The Criterion Channel has devoted a substantial amount of their September programming to tales of the Big Apple, titled “New York Stories”, in remembrance of the 9/11 attacks that occurred 20 years ago. The collection of 61 films spans from Charlie Chaplin to Noah Baumbach – over 100 years of cinema. It’s a staggering amount of history dedicated to one of the greatest cities in the world.

The question is, as always, where do I begin?

In recent years I’ve found myself gravitating towards films of the 1960s and ’70s, a combination of counterculture themes and gritty motifs to blame for my interest, no doubt. Those were the days of prominent film movements such as New Hollywood and the French, Czech and Japanese New Waves, to name just a few. It was “out with the old, in with the new”, and it was global. The aftereffects of several crippling wars unquestionably played a role in the confluence of conditions that fueled these movements.

I’m sort of going off on a tangent here, but the freshness of the films in that era is still palpable in 2021. They didn’t make films like that before then, and they don’t make films like that now. Personally I find all of it fascinating.

And it was this fascination and curiosity that guided me toward the topic of today’s post – Joseph Sargent’s white-knuckle subway thriller, The Taking of Pelham One Two Three.

I looked through Sargent’s IMDB page and found that he’s done LOADS of television movies and only a handful of features, including the horror anthology Nightmares (1983) and one entry in a major franchise, Jaws: The Revenge (1987). Not much to include on a Hall of Fame plaque.

Which surprised me, because The Taking of Pelham One Two Three is some HOF stuff. Here’s the synopsis from IMDB:

In New York, armed men hijack a subway car and demand a ransom for the passengers. Even if it’s paid, how could they get away?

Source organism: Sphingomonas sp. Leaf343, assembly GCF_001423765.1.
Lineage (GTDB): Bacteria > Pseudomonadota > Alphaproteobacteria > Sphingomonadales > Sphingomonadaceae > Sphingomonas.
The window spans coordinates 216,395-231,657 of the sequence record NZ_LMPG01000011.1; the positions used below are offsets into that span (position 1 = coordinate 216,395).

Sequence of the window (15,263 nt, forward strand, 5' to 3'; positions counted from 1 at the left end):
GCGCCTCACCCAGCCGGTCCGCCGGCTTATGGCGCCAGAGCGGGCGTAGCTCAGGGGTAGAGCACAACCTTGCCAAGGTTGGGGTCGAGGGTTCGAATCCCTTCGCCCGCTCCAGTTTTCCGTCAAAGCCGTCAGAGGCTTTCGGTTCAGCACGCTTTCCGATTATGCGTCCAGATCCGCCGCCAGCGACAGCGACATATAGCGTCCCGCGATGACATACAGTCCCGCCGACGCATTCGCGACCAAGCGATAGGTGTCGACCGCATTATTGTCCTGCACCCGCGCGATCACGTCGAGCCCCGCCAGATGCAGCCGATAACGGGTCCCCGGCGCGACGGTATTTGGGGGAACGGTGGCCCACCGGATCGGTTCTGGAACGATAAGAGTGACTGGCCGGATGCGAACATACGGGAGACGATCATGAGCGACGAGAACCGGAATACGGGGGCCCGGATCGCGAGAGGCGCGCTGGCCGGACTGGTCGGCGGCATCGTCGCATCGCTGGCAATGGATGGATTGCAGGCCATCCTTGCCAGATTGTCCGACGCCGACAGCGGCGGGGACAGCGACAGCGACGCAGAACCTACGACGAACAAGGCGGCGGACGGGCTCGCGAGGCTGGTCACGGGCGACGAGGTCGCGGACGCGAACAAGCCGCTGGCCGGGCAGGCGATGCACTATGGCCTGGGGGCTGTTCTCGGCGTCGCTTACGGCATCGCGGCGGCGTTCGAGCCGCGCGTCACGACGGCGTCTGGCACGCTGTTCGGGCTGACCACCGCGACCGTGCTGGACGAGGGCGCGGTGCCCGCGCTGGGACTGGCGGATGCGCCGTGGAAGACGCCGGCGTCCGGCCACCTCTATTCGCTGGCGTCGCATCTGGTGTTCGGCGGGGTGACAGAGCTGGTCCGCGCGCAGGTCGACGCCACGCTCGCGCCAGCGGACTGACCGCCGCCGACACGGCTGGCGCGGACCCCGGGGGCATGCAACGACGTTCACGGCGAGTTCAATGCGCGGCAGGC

A perfectly simple set-up.

Not mentioned in that blurb is the protagonist, New York City Transit Police Lt. Garber (Walter Matthau), who deftly juggles psychotic ransom demands, a jelly-spined mayor, impatient Transit Authority workers, and the hot-headed NYPD with glib professionalism. It’s unique casting and it works because of how well Matthau balances the humor and thriller aspects of the script. He’s a masterclass in shifting gears, requiring only a nanosecond to flip the tension. One moment he’s humorously quipping with murderous hijacker, Mr. Blue (Robert Shaw), and the next he’s grabbing a co-worker by the shirt and getting tough with him. Between this film, Charade (1963) [write-up here], and Elaine May’s A New Leaf (1971), I’ve been watching more of Matthau’s work lately and finding a new appreciation for it.

Really the entire cast is sensational. From Shaw’s psychotic mercenary to Martin Balsam’s disgruntled former train conductor and Jerry Stiller’s frazzled Lt. Rico, the film has a cast of characters. Also of note is a very young Hector Elizondo playing a hot-headed baddie looking to shoot first and ask questions later.

Unfortunately, what comes part-and-parcel with the 1970s anachronisms is brazen misogyny and racism. Sargent doesn’t use these traits as a thematic element to comment on, but rather as a systemic presence that simply exists. That choice, alone, speaks volumes.

This isn’t a world anybody likes. There’s a cynicism dripping off the screen when the Transit Authority personnel are more concerned about keeping their trains on-time than with the lives of the hostages in peril. Details like that cement its stature as a time-capsule of an ugly period in this country.

I really can’t stress how well-made and truly entertaining and excellent this film is. Maybe I’m the last one to hop on-board, but it was a pleasant surprise and another gem from the diamond mine of the 1970s.

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